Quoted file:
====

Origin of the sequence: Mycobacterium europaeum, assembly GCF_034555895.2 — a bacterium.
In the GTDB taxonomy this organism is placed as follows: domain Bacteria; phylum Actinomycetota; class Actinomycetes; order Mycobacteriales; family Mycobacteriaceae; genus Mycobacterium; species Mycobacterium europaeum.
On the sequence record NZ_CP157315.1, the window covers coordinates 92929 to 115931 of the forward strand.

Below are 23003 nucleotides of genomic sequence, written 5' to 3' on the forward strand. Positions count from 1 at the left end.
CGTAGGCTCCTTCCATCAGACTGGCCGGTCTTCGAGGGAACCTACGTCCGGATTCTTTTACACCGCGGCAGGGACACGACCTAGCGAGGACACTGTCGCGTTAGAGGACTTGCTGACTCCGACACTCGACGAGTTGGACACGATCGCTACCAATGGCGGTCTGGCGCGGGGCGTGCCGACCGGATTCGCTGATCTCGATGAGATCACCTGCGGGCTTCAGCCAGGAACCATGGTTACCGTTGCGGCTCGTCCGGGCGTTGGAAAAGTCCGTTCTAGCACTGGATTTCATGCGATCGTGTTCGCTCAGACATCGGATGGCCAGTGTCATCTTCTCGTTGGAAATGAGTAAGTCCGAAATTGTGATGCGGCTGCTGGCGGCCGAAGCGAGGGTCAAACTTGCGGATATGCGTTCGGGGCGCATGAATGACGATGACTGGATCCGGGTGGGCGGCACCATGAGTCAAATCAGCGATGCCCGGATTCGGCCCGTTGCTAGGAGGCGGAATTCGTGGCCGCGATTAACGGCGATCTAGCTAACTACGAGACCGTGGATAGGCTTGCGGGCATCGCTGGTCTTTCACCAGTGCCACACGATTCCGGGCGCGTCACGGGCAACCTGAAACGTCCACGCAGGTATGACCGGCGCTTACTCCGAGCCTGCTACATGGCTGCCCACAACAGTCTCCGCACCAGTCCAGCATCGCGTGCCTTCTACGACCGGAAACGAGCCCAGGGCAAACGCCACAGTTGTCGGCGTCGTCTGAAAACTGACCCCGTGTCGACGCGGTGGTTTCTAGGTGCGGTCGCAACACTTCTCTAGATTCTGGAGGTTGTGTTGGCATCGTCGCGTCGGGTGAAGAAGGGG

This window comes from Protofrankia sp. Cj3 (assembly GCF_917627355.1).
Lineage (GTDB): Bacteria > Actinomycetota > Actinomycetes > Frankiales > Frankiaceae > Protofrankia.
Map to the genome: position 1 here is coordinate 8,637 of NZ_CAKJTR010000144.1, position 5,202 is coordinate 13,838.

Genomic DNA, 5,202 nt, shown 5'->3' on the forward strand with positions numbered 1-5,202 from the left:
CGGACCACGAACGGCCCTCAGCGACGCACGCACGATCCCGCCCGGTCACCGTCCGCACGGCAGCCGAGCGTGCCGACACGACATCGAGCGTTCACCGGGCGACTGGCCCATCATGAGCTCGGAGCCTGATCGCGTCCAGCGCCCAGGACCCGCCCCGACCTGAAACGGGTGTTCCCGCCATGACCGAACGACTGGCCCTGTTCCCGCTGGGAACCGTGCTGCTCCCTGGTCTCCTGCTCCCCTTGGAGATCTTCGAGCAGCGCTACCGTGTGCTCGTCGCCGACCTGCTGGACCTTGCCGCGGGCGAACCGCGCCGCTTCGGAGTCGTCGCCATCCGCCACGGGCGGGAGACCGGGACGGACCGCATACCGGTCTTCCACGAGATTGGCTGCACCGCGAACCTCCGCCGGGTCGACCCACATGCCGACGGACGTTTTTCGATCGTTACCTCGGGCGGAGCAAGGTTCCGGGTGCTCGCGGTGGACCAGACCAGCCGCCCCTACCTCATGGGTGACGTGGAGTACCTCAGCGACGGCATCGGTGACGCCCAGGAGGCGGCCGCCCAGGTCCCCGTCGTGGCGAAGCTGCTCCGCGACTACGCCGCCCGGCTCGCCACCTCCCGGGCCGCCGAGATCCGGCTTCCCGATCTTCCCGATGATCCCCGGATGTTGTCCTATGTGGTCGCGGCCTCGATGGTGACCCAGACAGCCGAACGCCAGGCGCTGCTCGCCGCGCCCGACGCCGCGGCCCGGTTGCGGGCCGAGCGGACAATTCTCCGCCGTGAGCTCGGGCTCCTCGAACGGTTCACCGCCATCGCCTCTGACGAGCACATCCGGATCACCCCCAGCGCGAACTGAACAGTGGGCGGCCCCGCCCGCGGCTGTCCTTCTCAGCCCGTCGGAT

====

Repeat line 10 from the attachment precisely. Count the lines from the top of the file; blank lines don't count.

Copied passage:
CGGACCACGAACGGCCCTCAGCGACGCACGCACGATCCCGCCCGGTCACCGTCCGCACGGCAGCCGAGCGTGCCGACACGACATCGAGCGTTCACCGGGCGACTGGCCCATCATGAGCTCGGAGCCTGATCGCGTCCAGCGCCCAGGACCCGCCCCGACCTGAAACGGGTGTTCCCGCCATGACCGAACGACTGGCCCTGTTCCCGCTGGGAACCGTGCTGCTCCCTGGTCTCCTGCTCCCCTTGGAGATCTTCGAGCAGCGCTACCGTGTGCTCGTCGCCGACCTGCTGGACCTTGCCGCGGGCGAACCGCGCCGCTTCGGAGTCGTCGCCATCCGCCACGGGCGGGAGACCGGGACGGACCGCATACCGGTCTTCCACGAGATTGGCTGCACCGCGAACCTCCGCCGGGTCGACCCACATGCCGACGGACGTTTTTCGATCGTTACCTCGGGCGGAGCAAGGTTCCGGGTGCTCGCGGTGGACCAGACCAGCCGCCCCTACCTCATGGGTGACGTGGAGTACCTCAGCGACGGCATCGGTGACGCCCAGGAGGCGGCCGCCCAGGTCCCCGTCGTGGCGAAGCTGCTCCGCGACTACGCCGCCCGGCTCGCCACCTCCCGGGCCGCCGAGATCCGGCTTCCCGATCTTCCCGATGATCCCCGGATGTTGTCCTATGTGGTCGCGGCCTCGATGGTGACCCAGACAGCCGAACGCCAGGCGCTGCTCGCCGCGCCCGACGCCGCGGCCCGGTTGCGGGCCGAGCGGACAATTCTCCGCCGTGAGCTCGGGCTCCTCGAACGGTTCACCGCCATCGCCTCTGACGAGCACATCCGGATCACCCCCAGCGCGAACTGAACAGTGGGCGGCCCCGCCCGCGGCTGTCCTTCTCAGCCCGTCGGAT